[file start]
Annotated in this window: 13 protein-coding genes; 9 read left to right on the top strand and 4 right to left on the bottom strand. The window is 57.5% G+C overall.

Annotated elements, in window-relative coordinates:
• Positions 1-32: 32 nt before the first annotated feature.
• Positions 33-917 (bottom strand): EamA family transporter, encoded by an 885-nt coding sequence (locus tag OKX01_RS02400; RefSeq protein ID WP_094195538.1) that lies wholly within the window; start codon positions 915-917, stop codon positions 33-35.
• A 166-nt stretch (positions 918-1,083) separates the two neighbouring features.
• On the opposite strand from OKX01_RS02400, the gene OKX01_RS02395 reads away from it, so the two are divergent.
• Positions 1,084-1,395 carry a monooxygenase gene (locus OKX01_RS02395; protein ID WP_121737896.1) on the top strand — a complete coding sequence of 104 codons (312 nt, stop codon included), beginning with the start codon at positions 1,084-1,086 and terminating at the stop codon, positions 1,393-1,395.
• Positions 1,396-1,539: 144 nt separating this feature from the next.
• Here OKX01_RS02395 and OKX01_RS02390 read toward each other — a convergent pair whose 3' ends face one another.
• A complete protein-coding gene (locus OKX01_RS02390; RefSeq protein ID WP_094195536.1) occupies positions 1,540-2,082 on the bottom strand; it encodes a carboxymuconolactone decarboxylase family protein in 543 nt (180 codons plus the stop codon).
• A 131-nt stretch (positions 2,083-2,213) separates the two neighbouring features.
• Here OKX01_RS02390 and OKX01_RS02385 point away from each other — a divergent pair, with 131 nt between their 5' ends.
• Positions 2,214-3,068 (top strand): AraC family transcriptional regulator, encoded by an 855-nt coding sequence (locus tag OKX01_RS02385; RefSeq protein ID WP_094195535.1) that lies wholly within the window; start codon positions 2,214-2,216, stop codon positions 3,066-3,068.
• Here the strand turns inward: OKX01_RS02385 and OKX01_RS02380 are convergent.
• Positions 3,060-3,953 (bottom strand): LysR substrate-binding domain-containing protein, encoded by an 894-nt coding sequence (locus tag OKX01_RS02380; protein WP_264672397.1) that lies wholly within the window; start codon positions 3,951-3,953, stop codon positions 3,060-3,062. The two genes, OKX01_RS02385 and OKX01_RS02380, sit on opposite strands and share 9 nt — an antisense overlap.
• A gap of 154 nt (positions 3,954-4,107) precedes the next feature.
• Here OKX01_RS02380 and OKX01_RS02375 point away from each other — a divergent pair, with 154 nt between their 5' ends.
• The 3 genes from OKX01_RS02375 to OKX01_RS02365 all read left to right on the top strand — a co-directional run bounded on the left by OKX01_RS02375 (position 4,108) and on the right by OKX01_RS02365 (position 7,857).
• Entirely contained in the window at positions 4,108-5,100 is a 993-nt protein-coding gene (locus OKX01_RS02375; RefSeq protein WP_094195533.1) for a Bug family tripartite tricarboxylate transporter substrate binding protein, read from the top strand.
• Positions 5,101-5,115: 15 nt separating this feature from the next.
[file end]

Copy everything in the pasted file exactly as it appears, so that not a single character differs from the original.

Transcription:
Annotated in this window: 13 protein-coding genes; 9 read left to right on the top strand and 4 right to left on the bottom strand. The window is 57.5% G+C overall.

Annotated elements, in window-relative coordinates:
• Positions 1-32: 32 nt before the first annotated feature.
• Positions 33-917 (bottom strand): EamA family transporter, encoded by an 885-nt coding sequence (locus tag OKX01_RS02400; RefSeq protein ID WP_094195538.1) that lies wholly within the window; start codon positions 915-917, stop codon positions 33-35.
• A 166-nt stretch (positions 918-1,083) separates the two neighbouring features.
• On the opposite strand from OKX01_RS02400, the gene OKX01_RS02395 reads away from it, so the two are divergent.
• Positions 1,084-1,395 carry a monooxygenase gene (locus OKX01_RS02395; protein ID WP_121737896.1) on the top strand — a complete coding sequence of 104 codons (312 nt, stop codon included), beginning with the start codon at positions 1,084-1,086 and terminating at the stop codon, positions 1,393-1,395.
• Positions 1,396-1,539: 144 nt separating this feature from the next.
• Here OKX01_RS02395 and OKX01_RS02390 read toward each other — a convergent pair whose 3' ends face one another.
• A complete protein-coding gene (locus OKX01_RS02390; RefSeq protein ID WP_094195536.1) occupies positions 1,540-2,082 on the bottom strand; it encodes a carboxymuconolactone decarboxylase family protein in 543 nt (180 codons plus the stop codon).
• A 131-nt stretch (positions 2,083-2,213) separates the two neighbouring features.
• Here OKX01_RS02390 and OKX01_RS02385 point away from each other — a divergent pair, with 131 nt between their 5' ends.
• Positions 2,214-3,068 (top strand): AraC family transcriptional regulator, encoded by an 855-nt coding sequence (locus tag OKX01_RS02385; RefSeq protein ID WP_094195535.1) that lies wholly within the window; start codon positions 2,214-2,216, stop codon positions 3,066-3,068.
• Here the strand turns inward: OKX01_RS02385 and OKX01_RS02380 are convergent.
• Positions 3,060-3,953 (bottom strand): LysR substrate-binding domain-containing protein, encoded by an 894-nt coding sequence (locus tag OKX01_RS02380; protein WP_264672397.1) that lies wholly within the window; start codon positions 3,951-3,953, stop codon positions 3,060-3,062. The two genes, OKX01_RS02385 and OKX01_RS02380, sit on opposite strands and share 9 nt — an antisense overlap.
• A gap of 154 nt (positions 3,954-4,107) precedes the next feature.
• Here OKX01_RS02380 and OKX01_RS02375 point away from each other — a divergent pair, with 154 nt between their 5' ends.
• The 3 genes from OKX01_RS02375 to OKX01_RS02365 all read left to right on the top strand — a co-directional run bounded on the left by OKX01_RS02375 (position 4,108) and on the right by OKX01_RS02365 (position 7,857).
• Entirely contained in the window at positions 4,108-5,100 is a 993-nt protein-coding gene (locus OKX01_RS02375; RefSeq protein WP_094195533.1) for a Bug family tripartite tricarboxylate transporter substrate binding protein, read from the top strand.
• Positions 5,101-5,115: 15 nt separating this feature from the next.